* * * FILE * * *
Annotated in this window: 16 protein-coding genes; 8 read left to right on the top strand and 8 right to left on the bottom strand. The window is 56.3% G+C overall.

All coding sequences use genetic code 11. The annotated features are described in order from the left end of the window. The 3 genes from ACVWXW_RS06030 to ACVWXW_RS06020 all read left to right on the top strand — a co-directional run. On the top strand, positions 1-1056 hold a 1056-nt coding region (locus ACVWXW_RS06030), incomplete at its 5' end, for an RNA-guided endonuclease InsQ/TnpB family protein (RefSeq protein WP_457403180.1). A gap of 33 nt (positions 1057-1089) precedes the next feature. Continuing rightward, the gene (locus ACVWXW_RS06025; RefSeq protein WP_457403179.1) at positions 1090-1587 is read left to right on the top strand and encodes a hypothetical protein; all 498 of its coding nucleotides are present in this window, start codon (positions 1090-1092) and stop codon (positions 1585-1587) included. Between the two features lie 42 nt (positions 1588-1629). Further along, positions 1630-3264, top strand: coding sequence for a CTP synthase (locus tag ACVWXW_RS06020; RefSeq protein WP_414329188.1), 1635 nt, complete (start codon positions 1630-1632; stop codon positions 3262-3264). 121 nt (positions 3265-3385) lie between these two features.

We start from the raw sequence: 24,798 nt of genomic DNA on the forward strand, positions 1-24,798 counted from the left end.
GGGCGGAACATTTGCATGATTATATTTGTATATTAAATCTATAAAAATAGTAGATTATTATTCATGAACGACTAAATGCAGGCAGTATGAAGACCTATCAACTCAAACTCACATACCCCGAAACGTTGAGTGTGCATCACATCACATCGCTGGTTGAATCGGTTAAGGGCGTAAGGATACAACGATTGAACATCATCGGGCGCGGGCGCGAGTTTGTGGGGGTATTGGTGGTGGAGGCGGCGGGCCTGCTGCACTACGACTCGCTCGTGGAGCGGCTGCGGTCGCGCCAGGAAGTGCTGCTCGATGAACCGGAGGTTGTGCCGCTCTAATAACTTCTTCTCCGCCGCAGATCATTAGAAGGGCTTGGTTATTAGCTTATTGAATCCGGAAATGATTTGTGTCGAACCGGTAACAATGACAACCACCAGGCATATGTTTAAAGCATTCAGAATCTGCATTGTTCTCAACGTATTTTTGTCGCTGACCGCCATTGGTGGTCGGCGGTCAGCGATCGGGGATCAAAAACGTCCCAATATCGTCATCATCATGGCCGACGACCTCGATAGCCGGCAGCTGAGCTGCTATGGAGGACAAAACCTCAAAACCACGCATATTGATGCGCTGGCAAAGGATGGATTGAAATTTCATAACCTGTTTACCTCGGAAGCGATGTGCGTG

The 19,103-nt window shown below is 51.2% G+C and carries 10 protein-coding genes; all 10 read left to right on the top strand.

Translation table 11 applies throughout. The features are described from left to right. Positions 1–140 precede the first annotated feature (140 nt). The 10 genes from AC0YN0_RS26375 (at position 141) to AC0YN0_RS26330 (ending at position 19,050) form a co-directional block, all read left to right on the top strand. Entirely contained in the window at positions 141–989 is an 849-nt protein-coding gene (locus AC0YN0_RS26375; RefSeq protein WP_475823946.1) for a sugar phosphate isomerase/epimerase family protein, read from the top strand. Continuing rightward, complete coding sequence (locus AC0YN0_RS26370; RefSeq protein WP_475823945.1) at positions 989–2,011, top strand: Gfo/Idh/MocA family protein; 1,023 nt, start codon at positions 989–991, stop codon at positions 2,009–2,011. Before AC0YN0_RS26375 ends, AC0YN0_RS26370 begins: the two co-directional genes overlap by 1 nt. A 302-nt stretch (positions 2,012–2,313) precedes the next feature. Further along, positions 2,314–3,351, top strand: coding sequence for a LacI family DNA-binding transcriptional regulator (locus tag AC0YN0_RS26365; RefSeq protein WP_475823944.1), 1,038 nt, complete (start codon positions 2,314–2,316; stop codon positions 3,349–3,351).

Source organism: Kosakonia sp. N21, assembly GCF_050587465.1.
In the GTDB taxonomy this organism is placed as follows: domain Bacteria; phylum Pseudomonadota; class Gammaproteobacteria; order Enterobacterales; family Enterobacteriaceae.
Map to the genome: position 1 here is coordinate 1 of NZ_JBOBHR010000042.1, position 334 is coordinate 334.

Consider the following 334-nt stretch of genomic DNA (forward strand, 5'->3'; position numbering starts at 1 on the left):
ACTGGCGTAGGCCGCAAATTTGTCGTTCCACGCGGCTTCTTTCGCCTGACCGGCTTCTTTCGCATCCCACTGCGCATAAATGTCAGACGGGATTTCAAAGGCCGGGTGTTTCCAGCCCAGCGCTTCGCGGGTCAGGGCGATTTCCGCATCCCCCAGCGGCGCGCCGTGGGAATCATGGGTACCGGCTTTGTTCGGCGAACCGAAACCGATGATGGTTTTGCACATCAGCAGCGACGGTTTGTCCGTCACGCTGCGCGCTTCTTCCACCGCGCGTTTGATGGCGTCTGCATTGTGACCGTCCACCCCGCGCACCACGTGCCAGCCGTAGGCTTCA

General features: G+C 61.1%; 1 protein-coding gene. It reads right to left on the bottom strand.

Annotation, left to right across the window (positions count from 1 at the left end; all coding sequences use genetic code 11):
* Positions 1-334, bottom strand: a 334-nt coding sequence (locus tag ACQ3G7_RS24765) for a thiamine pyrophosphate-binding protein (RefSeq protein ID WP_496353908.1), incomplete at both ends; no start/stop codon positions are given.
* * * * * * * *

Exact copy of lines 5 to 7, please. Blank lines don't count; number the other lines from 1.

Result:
The 19,103-nt window shown below is 51.2% G+C and carries 10 protein-coding genes; all 10 read left to right on the top strand.

Translation table 11 applies throughout. The features are described from left to right. Positions 1–140 precede the first annotated feature (140 nt). The 10 genes from AC0YN0_RS26375 (at position 141) to AC0YN0_RS26330 (ending at position 19,050) form a co-directional block, all read left to right on the top strand. Entirely contained in the window at positions 141–989 is an 849-nt protein-coding gene (locus AC0YN0_RS26375; RefSeq protein WP_475823946.1) for a sugar phosphate isomerase/epimerase family protein, read from the top strand. Continuing rightward, complete coding sequence (locus AC0YN0_RS26370; RefSeq protein WP_475823945.1) at positions 989–2,011, top strand: Gfo/Idh/MocA family protein; 1,023 nt, start codon at positions 989–991, stop codon at positions 2,009–2,011. Before AC0YN0_RS26375 ends, AC0YN0_RS26370 begins: the two co-directional genes overlap by 1 nt. A 302-nt stretch (positions 2,012–2,313) precedes the next feature. Further along, positions 2,314–3,351, top strand: coding sequence for a LacI family DNA-binding transcriptional regulator (locus tag AC0YN0_RS26365; RefSeq protein WP_475823944.1), 1,038 nt, complete (start codon positions 2,314–2,316; stop codon positions 3,349–3,351).

Source organism: Kosakonia sp. N21, assembly GCF_050587465.1.